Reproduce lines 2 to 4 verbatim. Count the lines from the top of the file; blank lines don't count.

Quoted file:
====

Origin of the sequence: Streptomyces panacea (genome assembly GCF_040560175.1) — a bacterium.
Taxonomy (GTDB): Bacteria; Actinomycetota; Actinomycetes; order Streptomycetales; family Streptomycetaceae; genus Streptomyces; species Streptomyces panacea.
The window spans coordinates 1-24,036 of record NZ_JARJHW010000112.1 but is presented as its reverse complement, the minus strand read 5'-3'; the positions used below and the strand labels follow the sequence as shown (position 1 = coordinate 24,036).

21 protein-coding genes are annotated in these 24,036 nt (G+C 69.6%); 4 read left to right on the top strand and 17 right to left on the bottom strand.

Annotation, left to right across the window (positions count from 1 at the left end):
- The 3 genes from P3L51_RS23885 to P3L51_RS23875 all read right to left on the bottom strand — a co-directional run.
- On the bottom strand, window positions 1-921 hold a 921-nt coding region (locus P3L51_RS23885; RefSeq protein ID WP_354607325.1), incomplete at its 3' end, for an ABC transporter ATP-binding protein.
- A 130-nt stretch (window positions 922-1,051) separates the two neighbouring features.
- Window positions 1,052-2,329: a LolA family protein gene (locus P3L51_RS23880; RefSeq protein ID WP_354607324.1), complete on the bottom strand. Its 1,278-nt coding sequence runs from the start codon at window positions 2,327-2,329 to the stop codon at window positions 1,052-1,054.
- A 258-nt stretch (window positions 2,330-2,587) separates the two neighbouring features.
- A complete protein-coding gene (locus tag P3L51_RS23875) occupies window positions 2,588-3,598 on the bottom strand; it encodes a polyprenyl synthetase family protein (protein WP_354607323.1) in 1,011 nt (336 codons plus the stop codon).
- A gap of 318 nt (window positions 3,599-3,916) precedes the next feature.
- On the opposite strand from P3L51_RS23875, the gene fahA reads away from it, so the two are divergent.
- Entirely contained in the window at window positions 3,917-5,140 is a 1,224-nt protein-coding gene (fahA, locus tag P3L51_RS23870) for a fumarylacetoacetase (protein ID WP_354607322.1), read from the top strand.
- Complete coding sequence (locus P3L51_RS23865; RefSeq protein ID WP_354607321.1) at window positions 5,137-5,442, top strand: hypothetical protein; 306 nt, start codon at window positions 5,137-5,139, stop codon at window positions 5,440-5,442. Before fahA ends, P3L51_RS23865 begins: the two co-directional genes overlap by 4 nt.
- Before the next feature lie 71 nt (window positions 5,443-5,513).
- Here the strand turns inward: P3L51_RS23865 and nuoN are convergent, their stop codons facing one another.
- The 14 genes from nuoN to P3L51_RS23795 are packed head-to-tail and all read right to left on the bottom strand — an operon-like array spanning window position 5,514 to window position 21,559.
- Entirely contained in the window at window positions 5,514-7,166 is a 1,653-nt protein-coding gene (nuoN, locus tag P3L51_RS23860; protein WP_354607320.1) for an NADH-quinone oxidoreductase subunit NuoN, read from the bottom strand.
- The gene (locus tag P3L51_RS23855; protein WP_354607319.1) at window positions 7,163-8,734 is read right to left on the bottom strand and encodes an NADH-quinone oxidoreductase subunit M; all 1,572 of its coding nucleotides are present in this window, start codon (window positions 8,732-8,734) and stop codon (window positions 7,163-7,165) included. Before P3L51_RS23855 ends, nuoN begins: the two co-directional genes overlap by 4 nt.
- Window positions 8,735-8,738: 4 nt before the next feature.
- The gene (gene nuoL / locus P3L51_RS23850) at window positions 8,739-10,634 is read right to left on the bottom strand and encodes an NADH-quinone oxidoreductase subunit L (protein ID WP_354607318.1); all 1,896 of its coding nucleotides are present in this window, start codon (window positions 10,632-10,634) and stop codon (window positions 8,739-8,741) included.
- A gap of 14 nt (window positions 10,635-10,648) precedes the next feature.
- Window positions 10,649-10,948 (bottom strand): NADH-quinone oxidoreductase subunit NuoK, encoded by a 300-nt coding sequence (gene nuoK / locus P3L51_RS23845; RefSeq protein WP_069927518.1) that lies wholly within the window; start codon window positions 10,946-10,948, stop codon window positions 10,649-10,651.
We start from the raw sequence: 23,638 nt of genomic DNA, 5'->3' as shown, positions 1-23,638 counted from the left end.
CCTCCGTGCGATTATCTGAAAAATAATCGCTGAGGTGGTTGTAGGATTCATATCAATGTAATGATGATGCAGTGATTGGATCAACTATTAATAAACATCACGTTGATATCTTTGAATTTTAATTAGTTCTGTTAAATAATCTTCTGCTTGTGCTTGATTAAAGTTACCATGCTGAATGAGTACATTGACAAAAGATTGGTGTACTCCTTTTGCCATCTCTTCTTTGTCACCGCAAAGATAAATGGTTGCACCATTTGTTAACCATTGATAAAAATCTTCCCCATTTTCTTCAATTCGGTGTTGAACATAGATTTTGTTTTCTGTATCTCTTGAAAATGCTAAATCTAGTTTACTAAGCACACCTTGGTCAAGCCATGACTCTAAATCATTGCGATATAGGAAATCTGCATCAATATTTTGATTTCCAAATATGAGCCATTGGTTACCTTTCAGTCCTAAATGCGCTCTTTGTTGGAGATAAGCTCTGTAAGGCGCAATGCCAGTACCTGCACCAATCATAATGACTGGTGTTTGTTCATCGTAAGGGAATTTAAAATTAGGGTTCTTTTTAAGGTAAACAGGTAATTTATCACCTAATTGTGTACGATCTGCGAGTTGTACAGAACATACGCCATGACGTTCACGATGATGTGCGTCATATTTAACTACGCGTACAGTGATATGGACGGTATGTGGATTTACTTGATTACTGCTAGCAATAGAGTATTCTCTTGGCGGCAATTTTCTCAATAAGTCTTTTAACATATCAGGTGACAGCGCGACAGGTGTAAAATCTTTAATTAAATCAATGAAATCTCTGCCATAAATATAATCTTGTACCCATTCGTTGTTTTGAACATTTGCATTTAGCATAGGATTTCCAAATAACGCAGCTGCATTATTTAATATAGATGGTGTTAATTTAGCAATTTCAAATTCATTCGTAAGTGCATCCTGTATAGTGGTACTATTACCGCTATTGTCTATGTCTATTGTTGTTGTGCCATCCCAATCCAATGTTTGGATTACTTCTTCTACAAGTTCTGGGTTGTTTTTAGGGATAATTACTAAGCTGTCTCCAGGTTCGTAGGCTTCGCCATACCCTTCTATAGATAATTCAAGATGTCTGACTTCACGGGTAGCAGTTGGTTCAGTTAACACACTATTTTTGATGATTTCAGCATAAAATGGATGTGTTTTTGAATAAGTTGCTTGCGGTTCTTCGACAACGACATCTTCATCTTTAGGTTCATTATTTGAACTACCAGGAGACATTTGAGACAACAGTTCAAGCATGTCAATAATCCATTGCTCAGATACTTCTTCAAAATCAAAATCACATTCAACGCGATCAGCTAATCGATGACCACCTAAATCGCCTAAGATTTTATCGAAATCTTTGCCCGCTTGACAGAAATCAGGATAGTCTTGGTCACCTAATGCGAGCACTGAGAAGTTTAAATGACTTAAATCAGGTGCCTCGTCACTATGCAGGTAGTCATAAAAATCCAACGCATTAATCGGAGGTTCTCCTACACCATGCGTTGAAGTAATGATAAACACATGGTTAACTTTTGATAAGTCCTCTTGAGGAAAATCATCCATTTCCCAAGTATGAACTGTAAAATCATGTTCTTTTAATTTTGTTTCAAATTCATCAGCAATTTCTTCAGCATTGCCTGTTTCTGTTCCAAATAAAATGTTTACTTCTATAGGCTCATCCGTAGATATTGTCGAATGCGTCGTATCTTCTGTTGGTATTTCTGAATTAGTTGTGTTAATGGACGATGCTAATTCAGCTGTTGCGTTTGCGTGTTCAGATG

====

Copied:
Taxonomy (GTDB): Bacteria; Actinomycetota; Actinomycetes; order Streptomycetales; family Streptomycetaceae; genus Streptomyces; species Streptomyces panacea.
The window spans coordinates 1-24,036 of record NZ_JARJHW010000112.1 but is presented as its reverse complement, the minus strand read 5'-3'; the positions used below and the strand labels follow the sequence as shown (position 1 = coordinate 24,036).

21 protein-coding genes are annotated in these 24,036 nt (G+C 69.6%); 4 read left to right on the top strand and 17 right to left on the bottom strand.